House debates

Tuesday, 10 September 2019

Matters of Public Importance

Economy

4:36 pm

Photo of Ian GoodenoughIan Goodenough (Moore, Liberal Party) Share this | Hansard source

I have listened to the negative arguments put by those opposite. The Australian economy, whilst facing challenges and international headwinds, is in a remarkably strong position, despite Labor's pessimistic economic rhetoric. It is a difficult time for global economies, with both the IMF and OECD downgrading their global economic outlook and Germany, the United Kingdom, Sweden and Singapore, among other nations, recording negative economic growth in the June quarter.

In the face of these challenges, and the uncertainty created by the increasing trade tensions between China and the US, the Australian economy has again proven its remarkable resilience. The Morrison government is implementing its economic plan, as set out in the budget: helping the Australian economy continue to grow, creating more jobs and delivering lower taxes. The national accounts show that the Australian economy has completed its 28th consecutive year of economic growth, a record unmatched by any other developed country. In the June quarter, real GDP grew by 0.5 per cent to be 1.4 per cent higher through the year. In year-average terms, real GDP grew by 1.9 per cent in 2018-19.

Since the federal election, the Morrison government has passed the most significant tax cuts in more than 20 years, and there has been a 50 basis point reduction in interest rates. Currently, the Australian Taxation Office has issued more than 5.5 million individual tax refunds for the 2018-19 year, totalling more than $14 billion. This money is flowing through to households and will be reflected from the September quarter onwards. The combination of these tax and interest rate cuts, the stabilisation of the housing market, continued high levels of spending on infrastructure and a more positive outlook for investment in the resources sector will boost the Australian economy.

The fundamentals of the Australian economy are strong. We have maintained our AAA credit rating. Employment growth, at more than 2.6 per cent, is more than twice the OECD average and more than three times what we inherited when we came to government. A record number of Australians are in work, the participation rate has never been higher and more than 1.4 million new jobs have been created since we came to office—with around eight of every 10 new jobs being full-time over the past year. In the national accounts, net exports, new public final demand, household consumption and mining investment all contributed to real GDP growth. Household consumption, which comprises just under 60 per cent of GDP, grew by 0.4 per cent in the June quarter. Mining investment grew by 2.4 per cent in the quarter. It was the sixth time it has grown in 24 quarters since the height of the mining investment boom in 2012-13. Importantly, there was an increase in mining related investment in machinery and equipment. New public final demand, which includes spending by all levels of government, rose by 1.5 per cent in the quarter to be 5.2 per cent higher during the year. Net exports made a substantial contribution to real GDP growth of 0.6 percentage points in the June quarter. Imports fell in the quarter, while export growth was driven by mining exports, which rose by 2.4 per cent. Company profits increased by 2.4 per cent in the quarter to be 12.8 per cent higher throughout the year. The rise in company profits was driven by strong mining profits, which were 10.6 per cent higher in the quarter. Average earnings, as measured in the national accounts, grew by 0.9 of a per cent in the quarter to be 2.5 per cent higher through the year.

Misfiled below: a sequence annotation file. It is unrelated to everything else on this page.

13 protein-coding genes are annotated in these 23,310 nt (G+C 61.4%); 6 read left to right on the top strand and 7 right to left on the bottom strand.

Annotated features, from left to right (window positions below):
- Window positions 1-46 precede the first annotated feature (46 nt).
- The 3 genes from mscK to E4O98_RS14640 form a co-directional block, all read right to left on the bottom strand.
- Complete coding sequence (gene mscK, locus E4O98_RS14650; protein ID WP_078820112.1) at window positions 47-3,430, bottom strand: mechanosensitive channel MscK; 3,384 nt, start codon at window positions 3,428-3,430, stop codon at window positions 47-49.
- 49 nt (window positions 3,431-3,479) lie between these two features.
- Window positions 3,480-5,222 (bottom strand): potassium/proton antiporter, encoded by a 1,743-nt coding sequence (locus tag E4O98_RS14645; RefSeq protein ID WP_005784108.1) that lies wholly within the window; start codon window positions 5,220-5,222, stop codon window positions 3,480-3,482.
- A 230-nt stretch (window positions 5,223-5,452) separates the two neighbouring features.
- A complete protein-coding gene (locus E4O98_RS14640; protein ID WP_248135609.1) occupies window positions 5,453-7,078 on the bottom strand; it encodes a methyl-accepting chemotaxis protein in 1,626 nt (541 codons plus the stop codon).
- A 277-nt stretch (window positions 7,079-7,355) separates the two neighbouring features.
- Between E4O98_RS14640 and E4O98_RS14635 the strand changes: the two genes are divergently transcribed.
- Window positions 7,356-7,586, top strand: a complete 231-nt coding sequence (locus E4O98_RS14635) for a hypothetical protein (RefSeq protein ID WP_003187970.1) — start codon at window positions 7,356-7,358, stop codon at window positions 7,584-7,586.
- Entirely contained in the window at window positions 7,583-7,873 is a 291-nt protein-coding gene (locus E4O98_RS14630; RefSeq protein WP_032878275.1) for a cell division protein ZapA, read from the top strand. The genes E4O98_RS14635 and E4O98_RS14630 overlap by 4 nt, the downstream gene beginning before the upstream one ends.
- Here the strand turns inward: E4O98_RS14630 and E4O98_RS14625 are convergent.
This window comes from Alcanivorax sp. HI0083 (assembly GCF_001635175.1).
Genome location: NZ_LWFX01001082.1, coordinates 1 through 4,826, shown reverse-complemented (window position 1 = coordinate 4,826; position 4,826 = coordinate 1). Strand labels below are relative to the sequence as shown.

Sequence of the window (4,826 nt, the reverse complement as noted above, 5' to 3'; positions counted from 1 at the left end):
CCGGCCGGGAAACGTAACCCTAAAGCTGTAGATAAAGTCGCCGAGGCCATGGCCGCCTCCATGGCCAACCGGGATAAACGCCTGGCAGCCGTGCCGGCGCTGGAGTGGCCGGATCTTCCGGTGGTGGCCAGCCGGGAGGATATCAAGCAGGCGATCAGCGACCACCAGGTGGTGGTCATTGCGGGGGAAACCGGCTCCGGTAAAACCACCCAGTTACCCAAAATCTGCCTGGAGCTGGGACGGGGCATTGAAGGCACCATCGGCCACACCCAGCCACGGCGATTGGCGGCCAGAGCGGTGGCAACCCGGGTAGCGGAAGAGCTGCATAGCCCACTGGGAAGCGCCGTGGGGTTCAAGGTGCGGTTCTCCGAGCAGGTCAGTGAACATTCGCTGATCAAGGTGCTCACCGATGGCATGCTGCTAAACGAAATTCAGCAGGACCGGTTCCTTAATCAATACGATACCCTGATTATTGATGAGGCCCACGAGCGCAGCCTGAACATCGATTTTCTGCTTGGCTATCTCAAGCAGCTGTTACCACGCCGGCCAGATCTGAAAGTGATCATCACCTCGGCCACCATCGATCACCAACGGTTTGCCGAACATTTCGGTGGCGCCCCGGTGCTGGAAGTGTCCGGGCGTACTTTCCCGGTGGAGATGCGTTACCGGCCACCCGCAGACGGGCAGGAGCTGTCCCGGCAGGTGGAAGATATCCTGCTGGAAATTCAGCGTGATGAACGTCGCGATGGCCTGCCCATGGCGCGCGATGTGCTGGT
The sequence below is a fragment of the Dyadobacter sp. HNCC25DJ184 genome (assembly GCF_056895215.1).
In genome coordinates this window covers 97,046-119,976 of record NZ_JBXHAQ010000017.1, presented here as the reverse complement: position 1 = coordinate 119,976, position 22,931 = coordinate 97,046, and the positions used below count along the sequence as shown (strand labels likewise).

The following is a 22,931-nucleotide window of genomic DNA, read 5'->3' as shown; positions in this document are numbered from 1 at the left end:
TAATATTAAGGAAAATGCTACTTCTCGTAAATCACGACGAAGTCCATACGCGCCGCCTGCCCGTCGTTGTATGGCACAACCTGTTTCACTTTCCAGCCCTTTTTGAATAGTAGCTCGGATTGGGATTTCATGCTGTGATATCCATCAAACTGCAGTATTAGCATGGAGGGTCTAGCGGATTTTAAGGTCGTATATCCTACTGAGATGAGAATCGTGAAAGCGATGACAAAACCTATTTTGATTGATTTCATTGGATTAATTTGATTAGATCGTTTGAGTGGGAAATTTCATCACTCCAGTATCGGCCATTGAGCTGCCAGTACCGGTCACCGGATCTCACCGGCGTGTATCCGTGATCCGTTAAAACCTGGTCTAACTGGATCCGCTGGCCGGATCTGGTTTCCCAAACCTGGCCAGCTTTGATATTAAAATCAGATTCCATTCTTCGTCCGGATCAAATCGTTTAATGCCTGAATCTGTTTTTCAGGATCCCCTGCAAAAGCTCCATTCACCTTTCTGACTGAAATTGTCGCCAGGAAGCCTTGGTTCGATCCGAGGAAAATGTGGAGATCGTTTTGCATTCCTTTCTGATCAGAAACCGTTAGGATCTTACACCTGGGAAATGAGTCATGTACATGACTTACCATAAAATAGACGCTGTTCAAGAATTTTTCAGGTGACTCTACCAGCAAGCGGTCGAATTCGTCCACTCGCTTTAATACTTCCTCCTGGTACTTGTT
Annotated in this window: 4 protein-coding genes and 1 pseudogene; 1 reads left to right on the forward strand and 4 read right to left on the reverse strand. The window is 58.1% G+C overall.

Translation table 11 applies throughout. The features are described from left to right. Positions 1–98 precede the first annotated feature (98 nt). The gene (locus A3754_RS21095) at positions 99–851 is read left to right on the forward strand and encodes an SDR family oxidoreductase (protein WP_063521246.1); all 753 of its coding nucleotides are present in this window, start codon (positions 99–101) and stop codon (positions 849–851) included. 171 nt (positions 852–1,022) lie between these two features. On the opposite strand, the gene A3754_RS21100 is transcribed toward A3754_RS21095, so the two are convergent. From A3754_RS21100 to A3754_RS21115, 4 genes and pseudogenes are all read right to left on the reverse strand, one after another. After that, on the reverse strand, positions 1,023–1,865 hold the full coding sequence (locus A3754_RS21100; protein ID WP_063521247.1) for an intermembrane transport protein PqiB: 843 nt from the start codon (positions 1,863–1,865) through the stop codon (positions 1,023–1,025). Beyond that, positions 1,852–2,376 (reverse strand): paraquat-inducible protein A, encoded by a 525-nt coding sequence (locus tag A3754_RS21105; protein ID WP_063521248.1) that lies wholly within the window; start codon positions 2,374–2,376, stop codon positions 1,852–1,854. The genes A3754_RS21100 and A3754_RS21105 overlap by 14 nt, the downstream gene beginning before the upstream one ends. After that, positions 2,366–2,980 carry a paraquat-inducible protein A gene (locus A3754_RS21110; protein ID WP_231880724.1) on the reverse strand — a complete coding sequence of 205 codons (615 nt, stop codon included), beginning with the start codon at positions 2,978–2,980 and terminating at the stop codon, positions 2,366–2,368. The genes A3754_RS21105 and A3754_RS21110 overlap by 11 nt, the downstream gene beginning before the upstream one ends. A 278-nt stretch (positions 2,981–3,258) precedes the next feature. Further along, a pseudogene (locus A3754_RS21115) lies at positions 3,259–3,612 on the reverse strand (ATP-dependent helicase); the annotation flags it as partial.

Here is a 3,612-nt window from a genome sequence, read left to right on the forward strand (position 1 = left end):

Importantly, living standards continue to increase, with real net national disposable income per capita rising one per cent to be 2.7 per cent higher throughout the year. As you can see, the Australian economy is in good shape and the Morrison Liberal government has a plan to take the nation forward.

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